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    Mapping mobility for elimination (M3) web application

    Numerous countries are approaching malaria elimination. Until global eradication is achieved, countries that successfully eliminate the disease will contend with parasite reintroduction through international movement of infected people. Human-mediated parasite mobility is also important within countries near elimination, as it drives parasite flows that affect disease transmission on a subnational scale.

    Long-term migration data can effectively predict the relative flows of short-term movement, and when combined with incidence data, these data can be used to direct malaria elimination policy. This is particularly important as migration data are generally easier to obtain than short-term movement data such as mobile phone records.

    A user-friendly web application has been developed that uses these long-term migration data to predict movement subnationally and regionally, and creates maps of predicted flows of infected people that are easily-understood and relate directly to malaria elimination policy. This app will be available freely online on the WorldPop website (www.worldpop.org) for use by malaria elimination programs and other non-academics. Users will be able to not only predict movement of infected people, but also plot their malaria burden data. By building the outputs from input data on malaria burden and movement in an interactive fashion, this app will promote understanding of human movement and its relevance (and shortcomings) for addressing key questions surrounding malaria elimination planning. This app will therefore also promote general understanding of mapping and movement and its applicability for elimination.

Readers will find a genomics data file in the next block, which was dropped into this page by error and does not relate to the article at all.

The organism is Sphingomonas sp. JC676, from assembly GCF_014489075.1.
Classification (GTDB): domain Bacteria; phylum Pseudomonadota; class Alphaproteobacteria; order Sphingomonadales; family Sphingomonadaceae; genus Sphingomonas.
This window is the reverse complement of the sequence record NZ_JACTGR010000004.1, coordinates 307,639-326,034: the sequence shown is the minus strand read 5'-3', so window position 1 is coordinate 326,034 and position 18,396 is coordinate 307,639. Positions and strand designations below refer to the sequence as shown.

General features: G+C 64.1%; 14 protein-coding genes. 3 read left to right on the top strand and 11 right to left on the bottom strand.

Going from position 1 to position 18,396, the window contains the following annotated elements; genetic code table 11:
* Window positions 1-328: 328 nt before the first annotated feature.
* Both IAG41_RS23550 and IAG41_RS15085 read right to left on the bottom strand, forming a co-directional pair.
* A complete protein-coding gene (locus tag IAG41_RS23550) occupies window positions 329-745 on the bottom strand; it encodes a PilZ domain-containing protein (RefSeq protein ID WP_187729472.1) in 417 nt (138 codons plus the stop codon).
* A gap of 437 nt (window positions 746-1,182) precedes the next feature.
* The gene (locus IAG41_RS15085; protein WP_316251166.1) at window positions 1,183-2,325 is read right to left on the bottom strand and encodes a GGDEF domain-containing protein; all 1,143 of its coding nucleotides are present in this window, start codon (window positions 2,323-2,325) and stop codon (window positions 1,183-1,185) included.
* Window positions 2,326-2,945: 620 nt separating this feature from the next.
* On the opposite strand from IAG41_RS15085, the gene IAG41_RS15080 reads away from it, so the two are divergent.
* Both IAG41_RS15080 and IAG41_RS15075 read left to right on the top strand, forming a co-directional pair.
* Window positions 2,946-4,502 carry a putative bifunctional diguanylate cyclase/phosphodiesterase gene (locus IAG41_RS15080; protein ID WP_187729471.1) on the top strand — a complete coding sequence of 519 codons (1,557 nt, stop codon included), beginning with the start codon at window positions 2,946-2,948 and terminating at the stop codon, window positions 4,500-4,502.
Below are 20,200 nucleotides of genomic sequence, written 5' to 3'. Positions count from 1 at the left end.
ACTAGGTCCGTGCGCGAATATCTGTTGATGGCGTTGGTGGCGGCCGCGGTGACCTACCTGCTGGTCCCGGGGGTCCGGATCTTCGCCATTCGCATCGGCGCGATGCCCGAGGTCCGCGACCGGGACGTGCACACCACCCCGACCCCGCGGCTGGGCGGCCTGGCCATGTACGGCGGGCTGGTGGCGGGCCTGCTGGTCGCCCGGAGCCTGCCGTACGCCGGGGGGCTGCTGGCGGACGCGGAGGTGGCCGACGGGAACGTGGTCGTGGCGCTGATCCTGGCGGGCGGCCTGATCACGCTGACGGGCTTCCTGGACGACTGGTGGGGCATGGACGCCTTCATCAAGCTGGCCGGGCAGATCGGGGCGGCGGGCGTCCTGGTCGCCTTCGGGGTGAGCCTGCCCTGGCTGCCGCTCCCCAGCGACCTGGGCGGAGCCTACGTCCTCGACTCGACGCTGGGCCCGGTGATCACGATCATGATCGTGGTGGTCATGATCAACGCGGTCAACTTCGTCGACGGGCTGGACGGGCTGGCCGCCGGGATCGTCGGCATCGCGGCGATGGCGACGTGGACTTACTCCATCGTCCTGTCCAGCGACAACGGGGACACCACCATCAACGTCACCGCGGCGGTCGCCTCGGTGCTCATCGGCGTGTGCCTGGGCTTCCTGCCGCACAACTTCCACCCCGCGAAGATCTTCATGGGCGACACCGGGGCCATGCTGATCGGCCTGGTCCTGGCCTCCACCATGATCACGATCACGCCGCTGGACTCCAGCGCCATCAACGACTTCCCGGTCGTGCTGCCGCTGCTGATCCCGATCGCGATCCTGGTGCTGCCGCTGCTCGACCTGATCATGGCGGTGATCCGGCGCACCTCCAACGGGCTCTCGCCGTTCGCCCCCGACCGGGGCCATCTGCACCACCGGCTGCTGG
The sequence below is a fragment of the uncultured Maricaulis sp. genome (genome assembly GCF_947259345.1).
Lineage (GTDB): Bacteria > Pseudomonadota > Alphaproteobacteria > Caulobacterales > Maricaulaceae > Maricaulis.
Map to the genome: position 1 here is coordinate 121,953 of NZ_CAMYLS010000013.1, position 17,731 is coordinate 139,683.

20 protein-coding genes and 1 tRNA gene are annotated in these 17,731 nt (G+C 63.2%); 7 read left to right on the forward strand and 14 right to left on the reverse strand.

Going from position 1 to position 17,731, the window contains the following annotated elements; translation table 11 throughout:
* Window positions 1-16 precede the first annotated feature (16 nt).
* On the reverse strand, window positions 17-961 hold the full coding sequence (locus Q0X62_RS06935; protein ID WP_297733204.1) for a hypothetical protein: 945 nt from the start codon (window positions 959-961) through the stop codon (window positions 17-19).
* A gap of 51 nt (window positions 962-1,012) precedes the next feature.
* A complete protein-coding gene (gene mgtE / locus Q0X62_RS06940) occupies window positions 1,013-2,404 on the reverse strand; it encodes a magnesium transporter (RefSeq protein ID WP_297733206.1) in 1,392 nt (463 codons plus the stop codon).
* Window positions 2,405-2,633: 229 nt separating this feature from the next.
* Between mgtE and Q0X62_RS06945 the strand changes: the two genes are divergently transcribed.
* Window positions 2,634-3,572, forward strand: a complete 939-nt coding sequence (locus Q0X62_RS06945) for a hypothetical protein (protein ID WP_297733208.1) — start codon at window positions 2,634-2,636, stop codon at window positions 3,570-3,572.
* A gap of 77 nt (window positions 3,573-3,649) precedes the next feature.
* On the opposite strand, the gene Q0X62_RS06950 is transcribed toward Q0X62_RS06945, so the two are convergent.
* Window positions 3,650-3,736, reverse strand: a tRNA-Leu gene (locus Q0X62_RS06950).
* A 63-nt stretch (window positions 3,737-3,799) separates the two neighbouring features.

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    Figure 1. Example M3 screenshot showing source-sink mapping in Botswana

    Contact people:

    Andy Tatem, Nick Ruktanonchai WorldPop, Geography and Environment University of Southampton

    A.J.Tatem@soton.ac.uk, V.A.Alegana@soton.ac.uk (023) 8059 2636


    Collaborators/Funders

    Various national malaria control programs, Bill and Melinda Gates Foundation, Clinton Health Access Initiative


    References

    Ruktanonchai et al (2016) Censusderived migration data as a tool for informing malaria elimination policy, Malaria Journal


    Ruktanonchai et al (2016) Identifying Malaria Transmission Foci for Elimination Using Human Mobility Data, PLoS Computational Biology


    Tatem et al (2014) Integrating rapid risk mapping and mobile phone call record data for strategic malaria elimination planning,

    Malaria Journal